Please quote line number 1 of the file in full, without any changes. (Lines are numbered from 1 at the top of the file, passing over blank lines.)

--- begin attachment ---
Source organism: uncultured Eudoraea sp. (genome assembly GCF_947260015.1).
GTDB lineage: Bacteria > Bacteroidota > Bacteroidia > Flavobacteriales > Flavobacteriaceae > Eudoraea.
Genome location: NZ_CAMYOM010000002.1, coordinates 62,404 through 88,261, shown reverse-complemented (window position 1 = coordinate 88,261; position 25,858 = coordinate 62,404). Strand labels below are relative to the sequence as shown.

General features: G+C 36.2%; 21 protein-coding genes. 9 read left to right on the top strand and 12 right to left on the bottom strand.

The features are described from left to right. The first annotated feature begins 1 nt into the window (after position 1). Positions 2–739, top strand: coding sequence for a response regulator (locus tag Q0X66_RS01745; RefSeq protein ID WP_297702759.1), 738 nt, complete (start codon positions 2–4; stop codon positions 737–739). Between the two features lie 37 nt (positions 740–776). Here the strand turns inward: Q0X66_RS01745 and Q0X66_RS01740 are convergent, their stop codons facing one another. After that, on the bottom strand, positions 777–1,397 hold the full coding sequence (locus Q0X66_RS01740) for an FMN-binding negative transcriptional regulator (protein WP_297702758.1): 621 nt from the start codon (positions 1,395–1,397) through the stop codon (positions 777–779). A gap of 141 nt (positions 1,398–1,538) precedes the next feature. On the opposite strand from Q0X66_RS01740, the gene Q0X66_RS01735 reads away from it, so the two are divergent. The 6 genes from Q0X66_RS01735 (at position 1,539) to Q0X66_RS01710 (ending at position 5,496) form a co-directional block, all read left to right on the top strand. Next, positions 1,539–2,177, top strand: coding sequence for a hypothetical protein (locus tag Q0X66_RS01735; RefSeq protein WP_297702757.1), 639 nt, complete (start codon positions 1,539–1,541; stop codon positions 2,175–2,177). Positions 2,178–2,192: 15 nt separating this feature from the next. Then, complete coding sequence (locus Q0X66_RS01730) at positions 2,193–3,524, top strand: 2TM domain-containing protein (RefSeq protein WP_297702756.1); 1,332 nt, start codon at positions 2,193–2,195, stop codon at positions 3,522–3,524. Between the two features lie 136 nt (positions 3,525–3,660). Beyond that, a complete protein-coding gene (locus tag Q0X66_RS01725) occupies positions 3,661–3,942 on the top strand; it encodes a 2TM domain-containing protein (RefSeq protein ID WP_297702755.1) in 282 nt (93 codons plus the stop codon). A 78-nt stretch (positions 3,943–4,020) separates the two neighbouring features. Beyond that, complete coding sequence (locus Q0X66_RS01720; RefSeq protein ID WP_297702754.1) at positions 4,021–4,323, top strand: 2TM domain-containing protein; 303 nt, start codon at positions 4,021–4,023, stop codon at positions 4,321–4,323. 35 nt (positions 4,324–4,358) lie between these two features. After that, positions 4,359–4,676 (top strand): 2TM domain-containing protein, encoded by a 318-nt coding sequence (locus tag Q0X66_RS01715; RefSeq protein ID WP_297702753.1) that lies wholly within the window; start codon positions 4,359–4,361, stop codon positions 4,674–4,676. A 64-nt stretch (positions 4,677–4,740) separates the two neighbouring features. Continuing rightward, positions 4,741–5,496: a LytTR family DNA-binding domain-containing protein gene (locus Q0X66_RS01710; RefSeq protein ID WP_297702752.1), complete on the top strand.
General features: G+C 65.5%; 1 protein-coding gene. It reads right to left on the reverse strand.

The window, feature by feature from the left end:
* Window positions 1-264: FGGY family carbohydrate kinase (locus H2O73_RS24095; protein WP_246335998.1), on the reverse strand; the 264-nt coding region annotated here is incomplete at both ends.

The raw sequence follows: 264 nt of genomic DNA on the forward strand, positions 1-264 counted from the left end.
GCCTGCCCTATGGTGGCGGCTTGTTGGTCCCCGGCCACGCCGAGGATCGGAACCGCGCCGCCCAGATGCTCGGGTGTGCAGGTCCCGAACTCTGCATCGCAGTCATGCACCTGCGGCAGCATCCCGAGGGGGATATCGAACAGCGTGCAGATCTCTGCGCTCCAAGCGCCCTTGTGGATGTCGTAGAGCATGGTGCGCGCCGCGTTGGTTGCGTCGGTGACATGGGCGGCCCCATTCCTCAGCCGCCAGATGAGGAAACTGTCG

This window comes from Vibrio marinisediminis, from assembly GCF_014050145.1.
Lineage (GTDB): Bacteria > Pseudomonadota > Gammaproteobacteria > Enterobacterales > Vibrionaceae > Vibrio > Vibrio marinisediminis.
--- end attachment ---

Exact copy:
Source organism: uncultured Eudoraea sp. (genome assembly GCF_947260015.1).